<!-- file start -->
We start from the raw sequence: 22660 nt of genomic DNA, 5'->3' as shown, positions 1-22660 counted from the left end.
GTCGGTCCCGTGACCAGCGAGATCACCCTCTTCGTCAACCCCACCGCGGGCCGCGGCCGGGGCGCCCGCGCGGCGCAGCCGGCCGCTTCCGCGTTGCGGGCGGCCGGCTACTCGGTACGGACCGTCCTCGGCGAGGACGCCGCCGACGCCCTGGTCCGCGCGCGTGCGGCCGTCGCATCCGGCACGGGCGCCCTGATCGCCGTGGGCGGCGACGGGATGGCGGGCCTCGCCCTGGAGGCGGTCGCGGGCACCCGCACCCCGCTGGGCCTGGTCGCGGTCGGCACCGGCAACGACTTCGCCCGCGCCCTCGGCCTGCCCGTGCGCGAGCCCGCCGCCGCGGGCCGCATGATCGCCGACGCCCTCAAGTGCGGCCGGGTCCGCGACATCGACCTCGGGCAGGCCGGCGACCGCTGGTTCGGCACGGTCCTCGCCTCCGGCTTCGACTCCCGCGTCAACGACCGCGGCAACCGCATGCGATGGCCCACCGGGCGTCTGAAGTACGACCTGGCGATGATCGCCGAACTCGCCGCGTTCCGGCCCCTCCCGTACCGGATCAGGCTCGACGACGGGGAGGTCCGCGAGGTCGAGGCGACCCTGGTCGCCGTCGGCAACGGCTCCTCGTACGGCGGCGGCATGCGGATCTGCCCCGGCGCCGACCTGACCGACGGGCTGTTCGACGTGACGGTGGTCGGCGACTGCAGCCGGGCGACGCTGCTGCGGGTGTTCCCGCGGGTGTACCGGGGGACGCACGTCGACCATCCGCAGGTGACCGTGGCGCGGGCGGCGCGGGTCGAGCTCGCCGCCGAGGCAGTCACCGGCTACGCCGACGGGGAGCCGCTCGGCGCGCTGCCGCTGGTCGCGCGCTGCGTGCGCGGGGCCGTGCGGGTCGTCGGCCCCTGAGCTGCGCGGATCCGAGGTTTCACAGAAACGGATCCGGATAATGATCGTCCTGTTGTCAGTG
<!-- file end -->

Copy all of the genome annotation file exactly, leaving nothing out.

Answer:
We start from the raw sequence: 22660 nt of genomic DNA, 5'->3' as shown, positions 1-22660 counted from the left end.
GTCGGTCCCGTGACCAGCGAGATCACCCTCTTCGTCAACCCCACCGCGGGCCGCGGCCGGGGCGCCCGCGCGGCGCAGCCGGCCGCTTCCGCGTTGCGGGCGGCCGGCTACTCGGTACGGACCGTCCTCGGCGAGGACGCCGCCGACGCCCTGGTCCGCGCGCGTGCGGCCGTCGCATCCGGCACGGGCGCCCTGATCGCCGTGGGCGGCGACGGGATGGCGGGCCTCGCCCTGGAGGCGGTCGCGGGCACCCGCACCCCGCTGGGCCTGGTCGCGGTCGGCACCGGCAACGACTTCGCCCGCGCCCTCGGCCTGCCCGTGCGCGAGCCCGCCGCCGCGGGCCGCATGATCGCCGACGCCCTCAAGTGCGGCCGGGTCCGCGACATCGACCTCGGGCAGGCCGGCGACCGCTGGTTCGGCACGGTCCTCGCCTCCGGCTTCGACTCCCGCGTCAACGACCGCGGCAACCGCATGCGATGGCCCACCGGGCGTCTGAAGTACGACCTGGCGATGATCGCCGAACTCGCCGCGTTCCGGCCCCTCCCGTACCGGATCAGGCTCGACGACGGGGAGGTCCGCGAGGTCGAGGCGACCCTGGTCGCCGTCGGCAACGGCTCCTCGTACGGCGGCGGCATGCGGATCTGCCCCGGCGCCGACCTGACCGACGGGCTGTTCGACGTGACGGTGGTCGGCGACTGCAGCCGGGCGACGCTGCTGCGGGTGTTCCCGCGGGTGTACCGGGGGACGCACGTCGACCATCCGCAGGTGACCGTGGCGCGGGCGGCGCGGGTCGAGCTCGCCGCCGAGGCAGTCACCGGCTACGCCGACGGGGAGCCGCTCGGCGCGCTGCCGCTGGTCGCGCGCTGCGTGCGCGGGGCCGTGCGGGTCGTCGGCCCCTGAGCTGCGCGGATCCGAGGTTTCACAGAAACGGATCCGGATAATGATCGTCCTGTTGTCAGTG